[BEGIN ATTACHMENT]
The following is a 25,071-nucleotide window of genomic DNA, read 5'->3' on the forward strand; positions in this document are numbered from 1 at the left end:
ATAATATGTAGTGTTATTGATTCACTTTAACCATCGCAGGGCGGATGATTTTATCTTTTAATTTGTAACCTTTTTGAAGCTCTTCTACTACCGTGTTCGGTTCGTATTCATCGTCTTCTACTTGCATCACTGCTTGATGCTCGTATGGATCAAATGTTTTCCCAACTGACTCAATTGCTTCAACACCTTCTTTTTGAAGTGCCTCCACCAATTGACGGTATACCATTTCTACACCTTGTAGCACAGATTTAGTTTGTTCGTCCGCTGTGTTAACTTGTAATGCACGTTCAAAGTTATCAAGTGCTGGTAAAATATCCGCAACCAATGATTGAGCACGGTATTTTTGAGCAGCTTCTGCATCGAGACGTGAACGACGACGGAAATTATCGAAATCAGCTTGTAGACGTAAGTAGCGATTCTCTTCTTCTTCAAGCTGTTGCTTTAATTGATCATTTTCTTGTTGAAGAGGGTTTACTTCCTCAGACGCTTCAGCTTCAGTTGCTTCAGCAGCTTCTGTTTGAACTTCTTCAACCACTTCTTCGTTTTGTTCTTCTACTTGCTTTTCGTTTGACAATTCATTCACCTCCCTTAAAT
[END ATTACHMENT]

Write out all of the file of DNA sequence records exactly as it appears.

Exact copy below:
The following is a 25,071-nucleotide window of genomic DNA, read 5'->3' on the forward strand; positions in this document are numbered from 1 at the left end:
ATAATATGTAGTGTTATTGATTCACTTTAACCATCGCAGGGCGGATGATTTTATCTTTTAATTTGTAACCTTTTTGAAGCTCTTCTACTACCGTGTTCGGTTCGTATTCATCGTCTTCTACTTGCATCACTGCTTGATGCTCGTATGGATCAAATGTTTTCCCAACTGACTCAATTGCTTCAACACCTTCTTTTTGAAGTGCCTCCACCAATTGACGGTATACCATTTCTACACCTTGTAGCACAGATTTAGTTTGTTCGTCCGCTGTGTTAACTTGTAATGCACGTTCAAAGTTATCAAGTGCTGGTAAAATATCCGCAACCAATGATTGAGCACGGTATTTTTGAGCAGCTTCTGCATCGAGACGTGAACGACGACGGAAATTATCGAAATCAGCTTGTAGACGTAAGTAGCGATTCTCTTCTTCTTCAAGCTGTTGCTTTAATTGATCATTTTCTTGTTGAAGAGGGTTTACTTCCTCAGACGCTTCAGCTTCAGTTGCTTCAGCAGCTTCTGTTTGAACTTCTTCAACCACTTCTTCGTTTTGTTCTTCTACTTGCTTTTCGTTTGACAATTCATTCACCTCCCTTAAAT